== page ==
## Abstract

Debate on the mechanism(s) responsible for the scaling of metabolic rate with body size in mammals has focused on why the maximum metabolic rate () appears to scale more steeply with body size than the basal metabolic rate (BMR). Consequently, metabolic scope, defined as /BMR, systematically increases with body size. These observations have led some to suggest that and BMR are controlled by fundamentally different processes, and to discount the generality of models that predict a single power-law scaling exponent for the size dependence of the metabolic rate. We present a model that predicts a steeper size dependence for than BMR based on the observation that changes in muscle temperature from rest to maximal activity are greater in larger mammals. Empirical data support the model's prediction. This model thus provides a potential theoretical and mechanistic link between BMR and .

## 1. Introduction

A mechanistic explanation for differences in the scaling of basal and maximum metabolic rates with body size remains elusive (Bishop 1999). The basal metabolic rate (BMR or *B*) is generally taken to scale to the 3/4 power of the body size (i.e. ; Savage *et al*. 2004; Weibel *et al*. 2004; Farrell-Gray & Gotelli 2005; but see White & Seymour 2005). However, the maximum metabolic rate ( or *V*) scales with an exponent closer to 0.80, with values ranging between 0.79 and 0.87 (Taylor *et al*. 1981; Bishop 1999; Savage *et al*. 2004; Weibel *et al*. 2004; White & Seymour 2005). As a result, the aerobic scope (*V*/*B*) increases with body size by about two- to fourfold from 25 g mice to 500 kg horses. However, because aerobic scope also varies substantially between athletic and non-athletic species of similar size, this relationship applies only to animals of similar athletic ability (Weibel *et al*. 1987).

Differences in the scaling exponents reported for *B* and *V* have led some researchers to suggest that these processes are controlled by fundamentally different mechanisms (e.g. Bishop 1999; Weibel *et al*. 2004). These differences have also led some (Bishop 1999; Darveau *et al*. 2002; Hochachka *et al*. 2003; Weibel *et al*. 2004) to discount the generality of models that claim to derive a scaling exponent of 3/4 for metabolic rate based on the optimization of the architecture of delivery networks (e.g. West *et al*. 1997; Banavar *et al*. 1999). Here, we propose a model, based on principles of allometry and biochemical kinetics, that relates the scaling of BMR to that of for mammals of similar athletic ability. The model is derived based on the observation that the change in muscle temperature from rest to maximal activity is greater in larger mammals, perhaps due to differences in the rates of heat dissipation.

## 2. Model development

Our model is an extension of the one presented by Gillooly *et al*. (2001), which accounts for substantial variation in metabolic rate within and among ectotherms and endotherms, including endotherms in hibernation and torpor. The model predicts variation in basal (i.e. minimum) metabolic rate, *B* (W), based on the combined effects of the body size, *M* (kg), and body temperature, *T*_{B} (K),(2.1)where *b*_{0} is a normalization constant (W kg^{−3/4}), independent of the body size and the temperature, that may vary among taxa and environments. The 3/4-power scaling exponent for the body size term has been attributed to biophysical constraints on the delivery of resources through distribution networks (West *et al*. 1997). The exponential increase in metabolic rate with temperature is described by the Boltzmann–Arrhenius factor, , where *E* is the average activation energy of the respiratory complex (approx. 0.6–0.7 eV); *k* is Boltzmann's constant (8.62×10^{−5} eV K^{−1}); and *T*_{B} is the body temperature of the organism in the basal state in Kelvin (Gillooly *et al*. 2001).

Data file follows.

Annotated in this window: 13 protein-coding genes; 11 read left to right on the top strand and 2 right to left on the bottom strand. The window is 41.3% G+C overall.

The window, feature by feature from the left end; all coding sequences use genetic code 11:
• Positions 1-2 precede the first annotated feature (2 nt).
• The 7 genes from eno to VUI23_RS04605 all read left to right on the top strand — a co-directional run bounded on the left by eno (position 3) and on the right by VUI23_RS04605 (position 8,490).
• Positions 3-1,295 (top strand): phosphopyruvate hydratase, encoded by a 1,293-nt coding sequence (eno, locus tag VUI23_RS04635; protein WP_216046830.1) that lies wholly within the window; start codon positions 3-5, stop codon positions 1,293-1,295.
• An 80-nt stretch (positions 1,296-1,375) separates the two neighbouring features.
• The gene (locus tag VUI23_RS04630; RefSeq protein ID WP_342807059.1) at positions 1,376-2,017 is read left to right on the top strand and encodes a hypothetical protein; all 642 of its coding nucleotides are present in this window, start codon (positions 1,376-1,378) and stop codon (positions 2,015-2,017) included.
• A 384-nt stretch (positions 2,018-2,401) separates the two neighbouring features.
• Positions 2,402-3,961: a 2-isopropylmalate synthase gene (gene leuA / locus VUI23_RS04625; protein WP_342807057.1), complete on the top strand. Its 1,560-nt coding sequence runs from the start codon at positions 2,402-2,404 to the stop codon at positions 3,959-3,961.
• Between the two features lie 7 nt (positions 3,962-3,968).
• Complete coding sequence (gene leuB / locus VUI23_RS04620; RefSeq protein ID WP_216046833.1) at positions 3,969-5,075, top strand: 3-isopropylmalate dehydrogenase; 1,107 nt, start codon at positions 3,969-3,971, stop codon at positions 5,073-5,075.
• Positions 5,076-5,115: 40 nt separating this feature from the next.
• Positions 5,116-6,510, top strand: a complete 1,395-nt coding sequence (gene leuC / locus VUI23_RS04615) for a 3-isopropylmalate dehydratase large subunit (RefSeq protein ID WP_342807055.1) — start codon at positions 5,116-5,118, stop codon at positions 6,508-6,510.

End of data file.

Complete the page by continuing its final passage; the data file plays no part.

To predict and aerobic scope in mammals, we must account for the increase in body temperature that accompanies increases in metabolic rate. The increase in temperature from BMR to , *T*_{B} to *T*_{V}, which is presumably a consequence of increased heat production, can be incorporated into equation (2.1) to characterize its effects on ,(2.2)Here, *v*_{0} is a normalization constant (W kg^{−3/4}), independent of the body size and the temperature, and . Combining this expression with equation (2.1) yields an expression for aerobic scope,(2.3)The approximations in equations (2.2) and (2.3) differ from the exact expressions by less than 1% when Δ*T*(*M*)<6 K and *E*=0.65 eV.

Equations (2.2) and (2.3) indicate that two mechanisms contribute to the increase in metabolic rate from BMR to , and thus to aerobic scope. First, increases in the normalization constant from *b*_{0} to *v*_{0} occur due to changes in the structure and function of the organism, including the facultative ones. Second, increases in body temperature, denoted by Δ*T*(*M*), have an exponential effect on the metabolic rate. These increases are best characterized using muscle temperatures because muscles consume more than 90% of oxygen at (Weibel *et al*. 2004). Empirical data indicate that respiration rates of isolated muscle mitochondria, and of muscle tissues measured *in vivo*, exhibit the same temperature dependence as whole-organism metabolic rate (i.e. an activation energy *E*≈0.6–0.7 eV; Brooks *et al*. 1971; Ranatunga 1998; Binzoni *et al*. 2002).

Equation (2.2) predicts that will scale with body size with an exponent higher than 3/4 if the body temperature at increases with body size. We predict this exponent based on the empirical observation (see §4) that the change in body temperature during strenuous activity increases with body size as(2.4)where *α* (K kg^{−1}) and *β* (K) represent the slope and the intercept, respectively. Equations (2.1)–(2.4) predict that the maximum metabolic rate will increase with body size as(2.5)and that aerobic scope will increase with body size as(2.6)Equations (2.5) and (2.6) can be used to evaluate our hypothesis that size-dependent changes in muscle temperature, characterized by *α*, contribute to the size dependence of and aerobic scope. This hypothesis is consistent with the research showing that muscle temperatures increase as metabolic rate increases with strenuous exercise (Hodgson *et al*. 1993; Weishaupt *et al*. 1996).